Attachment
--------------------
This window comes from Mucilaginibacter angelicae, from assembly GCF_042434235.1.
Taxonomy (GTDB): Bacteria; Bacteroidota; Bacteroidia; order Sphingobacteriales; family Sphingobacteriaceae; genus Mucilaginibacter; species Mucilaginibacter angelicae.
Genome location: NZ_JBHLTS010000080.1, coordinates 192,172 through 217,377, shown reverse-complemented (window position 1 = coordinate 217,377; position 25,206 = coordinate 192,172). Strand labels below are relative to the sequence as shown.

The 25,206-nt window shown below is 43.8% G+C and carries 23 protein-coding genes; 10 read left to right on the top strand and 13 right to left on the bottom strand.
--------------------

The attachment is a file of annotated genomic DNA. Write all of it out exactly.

This window comes from Mucilaginibacter angelicae, from assembly GCF_042434235.1.
Taxonomy (GTDB): Bacteria; Bacteroidota; Bacteroidia; order Sphingobacteriales; family Sphingobacteriaceae; genus Mucilaginibacter; species Mucilaginibacter angelicae.
Genome location: NZ_JBHLTS010000080.1, coordinates 192,172 through 217,377, shown reverse-complemented (window position 1 = coordinate 217,377; position 25,206 = coordinate 192,172). Strand labels below are relative to the sequence as shown.

The 25,206-nt window shown below is 43.8% G+C and carries 23 protein-coding genes; 10 read left to right on the top strand and 13 right to left on the bottom strand.